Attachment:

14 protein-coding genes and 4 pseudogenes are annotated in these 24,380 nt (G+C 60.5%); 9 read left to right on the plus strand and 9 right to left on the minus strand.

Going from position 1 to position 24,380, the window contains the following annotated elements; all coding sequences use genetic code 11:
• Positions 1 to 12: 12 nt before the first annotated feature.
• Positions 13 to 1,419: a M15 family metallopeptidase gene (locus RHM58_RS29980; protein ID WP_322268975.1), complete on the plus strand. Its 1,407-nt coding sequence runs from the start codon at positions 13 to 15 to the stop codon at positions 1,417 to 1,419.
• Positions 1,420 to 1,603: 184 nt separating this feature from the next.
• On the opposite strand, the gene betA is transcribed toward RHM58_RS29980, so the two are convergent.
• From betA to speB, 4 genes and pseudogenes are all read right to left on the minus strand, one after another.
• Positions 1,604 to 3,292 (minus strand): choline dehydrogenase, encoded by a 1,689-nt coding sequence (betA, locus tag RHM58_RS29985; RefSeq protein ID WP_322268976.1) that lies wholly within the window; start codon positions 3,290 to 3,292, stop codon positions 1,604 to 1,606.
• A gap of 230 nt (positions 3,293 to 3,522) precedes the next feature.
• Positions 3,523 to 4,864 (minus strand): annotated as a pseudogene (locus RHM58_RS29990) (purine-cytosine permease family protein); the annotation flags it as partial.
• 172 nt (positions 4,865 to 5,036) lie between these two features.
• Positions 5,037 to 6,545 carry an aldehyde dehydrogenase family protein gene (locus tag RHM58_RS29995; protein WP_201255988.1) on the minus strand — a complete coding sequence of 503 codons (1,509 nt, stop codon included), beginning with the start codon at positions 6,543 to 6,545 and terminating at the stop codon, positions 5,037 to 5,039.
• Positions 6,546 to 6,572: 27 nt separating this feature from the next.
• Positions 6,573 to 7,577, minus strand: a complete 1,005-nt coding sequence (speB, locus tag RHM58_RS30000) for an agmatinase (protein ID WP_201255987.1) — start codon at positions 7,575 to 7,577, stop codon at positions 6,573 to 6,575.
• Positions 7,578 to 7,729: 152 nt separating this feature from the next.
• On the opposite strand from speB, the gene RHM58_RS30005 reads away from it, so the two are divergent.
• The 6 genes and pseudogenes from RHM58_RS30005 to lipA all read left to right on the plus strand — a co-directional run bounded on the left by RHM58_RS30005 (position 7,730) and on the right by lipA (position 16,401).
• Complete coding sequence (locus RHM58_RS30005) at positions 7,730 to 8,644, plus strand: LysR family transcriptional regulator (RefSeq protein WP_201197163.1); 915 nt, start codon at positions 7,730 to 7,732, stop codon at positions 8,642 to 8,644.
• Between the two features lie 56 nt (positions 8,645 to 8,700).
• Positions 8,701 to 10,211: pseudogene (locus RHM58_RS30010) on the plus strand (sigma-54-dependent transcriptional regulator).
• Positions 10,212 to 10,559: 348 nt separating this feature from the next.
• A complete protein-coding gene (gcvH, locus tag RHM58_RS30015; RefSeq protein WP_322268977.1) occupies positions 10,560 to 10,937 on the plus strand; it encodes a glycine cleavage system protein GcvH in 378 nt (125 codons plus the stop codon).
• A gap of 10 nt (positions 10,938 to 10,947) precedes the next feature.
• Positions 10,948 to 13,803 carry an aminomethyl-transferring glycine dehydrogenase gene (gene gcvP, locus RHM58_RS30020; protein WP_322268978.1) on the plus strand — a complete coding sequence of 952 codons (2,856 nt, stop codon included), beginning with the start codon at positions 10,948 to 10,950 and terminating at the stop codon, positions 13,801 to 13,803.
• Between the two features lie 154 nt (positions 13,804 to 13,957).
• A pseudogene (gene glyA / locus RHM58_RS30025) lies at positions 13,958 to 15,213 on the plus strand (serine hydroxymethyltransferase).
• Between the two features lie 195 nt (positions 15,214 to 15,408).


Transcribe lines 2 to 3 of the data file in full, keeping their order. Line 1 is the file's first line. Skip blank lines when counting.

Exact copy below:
Going from position 1 to position 24,380, the window contains the following annotated elements; all coding sequences use genetic code 11:
• Positions 1 to 12: 12 nt before the first annotated feature.